Where Lindgren really shines though is in terms of controlled exits. As stated in the previous articles, exiting the zone cleanly allowed for more shot attempts at the opposite end of the ice per Jen Lute Costella’s study and most would agree that having a clean breakout is extremely important for any hockey team to be able to do.



Lindgren’s ability to pass the puck and break out of his own zone was really impressive over this sample of games. Not only did he have the highest rate of controlled exits but his fail rate was low and he faced a good amount of pressure*.

So was the loss of Lindgren the reason we struggled and ended the season with a whimper? It probably doesn’t explain everything but I do think it at least partially explains why we got outplayed heavily by Penn State for much of the second, third period, and first OT. As for the Notre Dame game the Gophers controlled play for the most part out attempting the Irish 55-36 at even strength but only 25 of those shots actually made it to the net and the 5 on 5 SOG were pretty even at 25-23. With one of our best passing Dmen in the lineup I have a feeling we would’ve transitioned out of our zone with a bit more ease and speed and likely that shot differential goes a little more in our favor. Hockey nowadays is generally a low scoring affair and games are won on the thinnest of margins. The Gophers still could’ve beat Notre Dame yesterday without Lindgren but it was a tall task no doubt.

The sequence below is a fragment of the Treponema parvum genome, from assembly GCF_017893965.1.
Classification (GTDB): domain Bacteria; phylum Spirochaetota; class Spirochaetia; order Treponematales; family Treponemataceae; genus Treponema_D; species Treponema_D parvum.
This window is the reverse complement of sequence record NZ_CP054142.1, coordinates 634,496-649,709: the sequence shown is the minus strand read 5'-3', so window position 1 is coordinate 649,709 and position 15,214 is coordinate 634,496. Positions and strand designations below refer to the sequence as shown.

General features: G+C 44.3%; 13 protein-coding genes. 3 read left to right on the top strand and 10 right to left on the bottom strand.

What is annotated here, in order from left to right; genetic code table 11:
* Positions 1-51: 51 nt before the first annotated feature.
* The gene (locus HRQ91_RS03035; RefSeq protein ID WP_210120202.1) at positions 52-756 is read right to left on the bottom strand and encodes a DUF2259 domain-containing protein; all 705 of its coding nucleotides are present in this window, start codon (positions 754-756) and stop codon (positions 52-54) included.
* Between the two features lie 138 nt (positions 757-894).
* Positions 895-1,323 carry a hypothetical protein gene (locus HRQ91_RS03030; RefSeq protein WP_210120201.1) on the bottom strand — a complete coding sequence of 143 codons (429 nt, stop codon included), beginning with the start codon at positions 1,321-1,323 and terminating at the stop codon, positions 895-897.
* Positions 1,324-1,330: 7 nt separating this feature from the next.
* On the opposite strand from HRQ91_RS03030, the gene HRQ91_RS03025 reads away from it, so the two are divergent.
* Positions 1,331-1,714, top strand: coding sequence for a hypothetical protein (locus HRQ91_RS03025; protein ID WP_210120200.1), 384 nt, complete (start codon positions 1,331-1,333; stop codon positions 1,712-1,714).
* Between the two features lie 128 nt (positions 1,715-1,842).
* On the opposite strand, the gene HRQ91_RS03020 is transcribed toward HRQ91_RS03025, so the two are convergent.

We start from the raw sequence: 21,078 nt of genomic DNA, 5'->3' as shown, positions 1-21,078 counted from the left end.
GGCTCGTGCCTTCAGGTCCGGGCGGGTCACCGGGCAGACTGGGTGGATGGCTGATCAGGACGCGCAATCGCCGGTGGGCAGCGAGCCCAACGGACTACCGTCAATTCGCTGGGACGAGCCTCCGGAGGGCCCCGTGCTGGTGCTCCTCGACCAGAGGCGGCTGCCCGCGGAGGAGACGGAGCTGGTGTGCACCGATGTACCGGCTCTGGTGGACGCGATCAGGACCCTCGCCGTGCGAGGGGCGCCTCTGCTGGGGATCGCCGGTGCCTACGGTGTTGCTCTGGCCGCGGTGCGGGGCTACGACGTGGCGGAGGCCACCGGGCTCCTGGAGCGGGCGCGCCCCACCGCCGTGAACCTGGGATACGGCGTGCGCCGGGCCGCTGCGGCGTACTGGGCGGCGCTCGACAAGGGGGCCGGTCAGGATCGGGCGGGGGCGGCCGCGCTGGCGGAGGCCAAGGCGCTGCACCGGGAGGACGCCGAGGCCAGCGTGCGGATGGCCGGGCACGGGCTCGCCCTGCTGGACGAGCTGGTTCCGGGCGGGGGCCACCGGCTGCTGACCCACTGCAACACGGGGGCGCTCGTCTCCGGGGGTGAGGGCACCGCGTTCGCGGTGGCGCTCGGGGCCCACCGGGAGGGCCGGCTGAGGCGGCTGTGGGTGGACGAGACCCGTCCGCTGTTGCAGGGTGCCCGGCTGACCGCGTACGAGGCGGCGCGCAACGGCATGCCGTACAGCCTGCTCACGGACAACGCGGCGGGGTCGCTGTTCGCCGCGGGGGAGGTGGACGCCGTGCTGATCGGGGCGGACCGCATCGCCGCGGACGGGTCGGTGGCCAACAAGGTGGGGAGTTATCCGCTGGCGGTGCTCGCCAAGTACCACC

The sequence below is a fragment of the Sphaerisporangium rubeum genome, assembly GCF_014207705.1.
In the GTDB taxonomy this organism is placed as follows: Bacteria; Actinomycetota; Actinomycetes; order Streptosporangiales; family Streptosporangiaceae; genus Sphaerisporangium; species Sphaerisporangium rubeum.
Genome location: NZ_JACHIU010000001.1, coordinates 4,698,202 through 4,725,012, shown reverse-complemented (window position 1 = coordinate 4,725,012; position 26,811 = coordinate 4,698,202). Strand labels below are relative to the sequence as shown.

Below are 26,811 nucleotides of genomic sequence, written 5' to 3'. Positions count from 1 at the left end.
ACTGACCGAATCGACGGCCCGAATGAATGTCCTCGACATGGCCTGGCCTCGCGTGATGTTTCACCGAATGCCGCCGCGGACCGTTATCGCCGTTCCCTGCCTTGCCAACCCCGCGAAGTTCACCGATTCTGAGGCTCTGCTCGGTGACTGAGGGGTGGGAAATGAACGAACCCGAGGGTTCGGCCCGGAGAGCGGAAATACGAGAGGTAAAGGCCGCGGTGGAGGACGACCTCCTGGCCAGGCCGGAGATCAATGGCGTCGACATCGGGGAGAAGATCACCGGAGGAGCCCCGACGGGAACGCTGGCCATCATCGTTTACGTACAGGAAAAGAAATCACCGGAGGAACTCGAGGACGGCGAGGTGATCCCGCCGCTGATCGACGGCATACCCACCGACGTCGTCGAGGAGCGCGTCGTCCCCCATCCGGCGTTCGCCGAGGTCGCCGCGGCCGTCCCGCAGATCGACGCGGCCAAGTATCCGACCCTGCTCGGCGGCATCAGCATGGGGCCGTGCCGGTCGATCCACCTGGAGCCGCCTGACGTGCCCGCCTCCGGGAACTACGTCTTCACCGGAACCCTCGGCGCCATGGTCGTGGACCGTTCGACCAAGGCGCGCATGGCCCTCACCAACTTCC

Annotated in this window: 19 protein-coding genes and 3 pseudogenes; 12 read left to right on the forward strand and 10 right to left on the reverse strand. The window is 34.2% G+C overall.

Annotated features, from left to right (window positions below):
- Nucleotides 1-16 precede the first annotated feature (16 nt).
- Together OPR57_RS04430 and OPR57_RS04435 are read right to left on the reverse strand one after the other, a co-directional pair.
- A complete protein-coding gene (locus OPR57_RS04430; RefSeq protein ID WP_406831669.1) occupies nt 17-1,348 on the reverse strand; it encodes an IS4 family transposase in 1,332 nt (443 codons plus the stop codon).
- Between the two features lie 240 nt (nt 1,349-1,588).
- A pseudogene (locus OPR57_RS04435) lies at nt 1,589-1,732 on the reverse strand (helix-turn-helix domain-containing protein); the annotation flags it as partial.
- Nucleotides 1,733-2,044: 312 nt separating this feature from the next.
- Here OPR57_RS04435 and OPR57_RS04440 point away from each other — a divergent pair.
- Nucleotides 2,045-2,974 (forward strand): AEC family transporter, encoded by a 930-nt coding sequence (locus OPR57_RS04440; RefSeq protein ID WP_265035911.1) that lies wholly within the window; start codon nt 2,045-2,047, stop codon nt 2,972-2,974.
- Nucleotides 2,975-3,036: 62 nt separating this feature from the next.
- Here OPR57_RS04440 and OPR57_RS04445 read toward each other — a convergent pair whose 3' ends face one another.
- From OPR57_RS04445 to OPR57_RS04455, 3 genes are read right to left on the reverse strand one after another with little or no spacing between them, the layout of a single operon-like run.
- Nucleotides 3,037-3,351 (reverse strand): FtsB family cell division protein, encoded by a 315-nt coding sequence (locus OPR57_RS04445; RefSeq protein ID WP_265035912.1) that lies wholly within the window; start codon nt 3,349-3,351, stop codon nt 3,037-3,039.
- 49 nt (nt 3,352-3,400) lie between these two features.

Thanks for reading!





*I tracked pressure situations in which a player exiting the zone had an opposing player within a stick’s length reach away from them


2 thoughts on “The Importance of Ryan Lindgren Quantified”

  1. One of the problems with your examination of “controlled exits” is the fact that Lindgren’s defensive partner, Bischoff, took twice as many exits as he did. That means that the “difficulty” of the exits are probably not the same. If you look at the other defensive pairings they are more balanced, although Johnson has a little more weight than his partner Sadek.

    In Lindgren’s case his statistics are probably weighted unfairly to the “failed”, or uncontrolled, because with Bischoff as his partner the design was for Jake to control the puck on the breakout. Only when the first option broke down did Lindgren initiate the breakout, and since this would be under pressure of heavier forecheck.


    1. That’s an interesting hypothesis but not entirely true. Part of why he has significantly more is playing 2 more games of an 8 game sample too.

      Also Bischoff throws the puck around a lot more than Lindgren so it’s not entirely true that he was just simply relying on Bischoff to do all the hard work. If that were the case Lindgren wouldn’t even be paired with him in the first place most likely seeing as they were the primary pairing.